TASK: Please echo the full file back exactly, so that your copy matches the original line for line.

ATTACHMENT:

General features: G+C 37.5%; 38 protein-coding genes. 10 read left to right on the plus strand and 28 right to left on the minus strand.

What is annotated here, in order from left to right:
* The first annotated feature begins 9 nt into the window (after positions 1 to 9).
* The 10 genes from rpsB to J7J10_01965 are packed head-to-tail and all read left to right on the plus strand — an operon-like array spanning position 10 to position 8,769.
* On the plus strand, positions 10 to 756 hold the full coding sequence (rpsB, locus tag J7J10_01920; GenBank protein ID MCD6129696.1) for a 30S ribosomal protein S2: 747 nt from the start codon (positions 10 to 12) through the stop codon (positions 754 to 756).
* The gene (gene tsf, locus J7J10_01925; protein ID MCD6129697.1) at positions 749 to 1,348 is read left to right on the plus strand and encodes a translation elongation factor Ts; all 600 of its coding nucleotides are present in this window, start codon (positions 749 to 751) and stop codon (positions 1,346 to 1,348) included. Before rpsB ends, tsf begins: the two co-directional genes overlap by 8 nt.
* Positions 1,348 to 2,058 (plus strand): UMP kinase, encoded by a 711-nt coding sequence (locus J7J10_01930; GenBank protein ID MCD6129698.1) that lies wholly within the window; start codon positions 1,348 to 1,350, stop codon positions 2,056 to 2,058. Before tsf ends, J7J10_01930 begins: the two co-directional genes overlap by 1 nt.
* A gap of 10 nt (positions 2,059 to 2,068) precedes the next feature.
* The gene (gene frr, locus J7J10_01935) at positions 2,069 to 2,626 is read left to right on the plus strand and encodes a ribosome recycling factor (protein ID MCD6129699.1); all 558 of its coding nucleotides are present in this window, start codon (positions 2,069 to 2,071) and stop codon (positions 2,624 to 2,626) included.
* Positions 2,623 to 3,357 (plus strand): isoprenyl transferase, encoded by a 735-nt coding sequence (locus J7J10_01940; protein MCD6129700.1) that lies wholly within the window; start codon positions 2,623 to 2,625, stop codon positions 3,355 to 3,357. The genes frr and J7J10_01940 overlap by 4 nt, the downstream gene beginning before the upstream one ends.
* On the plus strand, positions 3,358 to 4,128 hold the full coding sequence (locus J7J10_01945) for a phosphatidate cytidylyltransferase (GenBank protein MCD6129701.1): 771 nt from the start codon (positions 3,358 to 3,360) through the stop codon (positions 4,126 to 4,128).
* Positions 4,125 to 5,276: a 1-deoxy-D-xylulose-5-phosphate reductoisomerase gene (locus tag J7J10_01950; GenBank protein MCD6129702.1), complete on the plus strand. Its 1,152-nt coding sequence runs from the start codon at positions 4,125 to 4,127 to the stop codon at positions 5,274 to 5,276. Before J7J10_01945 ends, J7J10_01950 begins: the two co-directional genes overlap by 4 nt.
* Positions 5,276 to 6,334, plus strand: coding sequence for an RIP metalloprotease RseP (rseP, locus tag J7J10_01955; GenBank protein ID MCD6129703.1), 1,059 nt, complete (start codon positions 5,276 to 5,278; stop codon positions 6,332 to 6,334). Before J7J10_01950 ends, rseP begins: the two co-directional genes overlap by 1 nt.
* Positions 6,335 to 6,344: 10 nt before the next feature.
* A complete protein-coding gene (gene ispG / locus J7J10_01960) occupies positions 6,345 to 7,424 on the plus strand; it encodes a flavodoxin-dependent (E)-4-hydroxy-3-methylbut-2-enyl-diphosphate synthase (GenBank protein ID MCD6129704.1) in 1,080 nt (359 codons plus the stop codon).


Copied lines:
General features: G+C 37.5%; 38 protein-coding genes. 10 read left to right on the plus strand and 28 right to left on the minus strand.

What is annotated here, in order from left to right:
* The first annotated feature begins 9 nt into the window (after positions 1 to 9).
* The 10 genes from rpsB to J7J10_01965 are packed head-to-tail and all read left to right on the plus strand — an operon-like array spanning position 10 to position 8,769.
* On the plus strand, positions 10 to 756 hold the full coding sequence (rpsB, locus tag J7J10_01920; GenBank protein ID MCD6129696.1) for a 30S ribosomal protein S2: 747 nt from the start codon (positions 10 to 12) through the stop codon (positions 754 to 756).
* The gene (gene tsf, locus J7J10_01925; protein ID MCD6129697.1) at positions 749 to 1,348 is read left to right on the plus strand and encodes a translation elongation factor Ts; all 600 of its coding nucleotides are present in this window, start codon (positions 749 to 751) and stop codon (positions 1,346 to 1,348) included. Before rpsB ends, tsf begins: the two co-directional genes overlap by 8 nt.
* Positions 1,348 to 2,058 (plus strand): UMP kinase, encoded by a 711-nt coding sequence (locus J7J10_01930; GenBank protein ID MCD6129698.1) that lies wholly within the window; start codon positions 1,348 to 1,350, stop codon positions 2,056 to 2,058. Before tsf ends, J7J10_01930 begins: the two co-directional genes overlap by 1 nt.
* A gap of 10 nt (positions 2,059 to 2,068) precedes the next feature.
* The gene (gene frr, locus J7J10_01935) at positions 2,069 to 2,626 is read left to right on the plus strand and encodes a ribosome recycling factor (protein ID MCD6129699.1); all 558 of its coding nucleotides are present in this window, start codon (positions 2,069 to 2,071) and stop codon (positions 2,624 to 2,626) included.
* Positions 2,623 to 3,357 (plus strand): isoprenyl transferase, encoded by a 735-nt coding sequence (locus J7J10_01940; protein MCD6129700.1) that lies wholly within the window; start codon positions 2,623 to 2,625, stop codon positions 3,355 to 3,357. The genes frr and J7J10_01940 overlap by 4 nt, the downstream gene beginning before the upstream one ends.
* On the plus strand, positions 3,358 to 4,128 hold the full coding sequence (locus J7J10_01945) for a phosphatidate cytidylyltransferase (GenBank protein MCD6129701.1): 771 nt from the start codon (positions 3,358 to 3,360) through the stop codon (positions 4,126 to 4,128).
* Positions 4,125 to 5,276: a 1-deoxy-D-xylulose-5-phosphate reductoisomerase gene (locus tag J7J10_01950; GenBank protein MCD6129702.1), complete on the plus strand. Its 1,152-nt coding sequence runs from the start codon at positions 4,125 to 4,127 to the stop codon at positions 5,274 to 5,276. Before J7J10_01945 ends, J7J10_01950 begins: the two co-directional genes overlap by 4 nt.
* Positions 5,276 to 6,334, plus strand: coding sequence for an RIP metalloprotease RseP (rseP, locus tag J7J10_01955; GenBank protein ID MCD6129703.1), 1,059 nt, complete (start codon positions 5,276 to 5,278; stop codon positions 6,332 to 6,334). Before J7J10_01950 ends, rseP begins: the two co-directional genes overlap by 1 nt.
* Positions 6,335 to 6,344: 10 nt before the next feature.
* A complete protein-coding gene (gene ispG / locus J7J10_01960) occupies positions 6,345 to 7,424 on the plus strand; it encodes a flavodoxin-dependent (E)-4-hydroxy-3-methylbut-2-enyl-diphosphate synthase (GenBank protein ID MCD6129704.1) in 1,080 nt (359 codons plus the stop codon).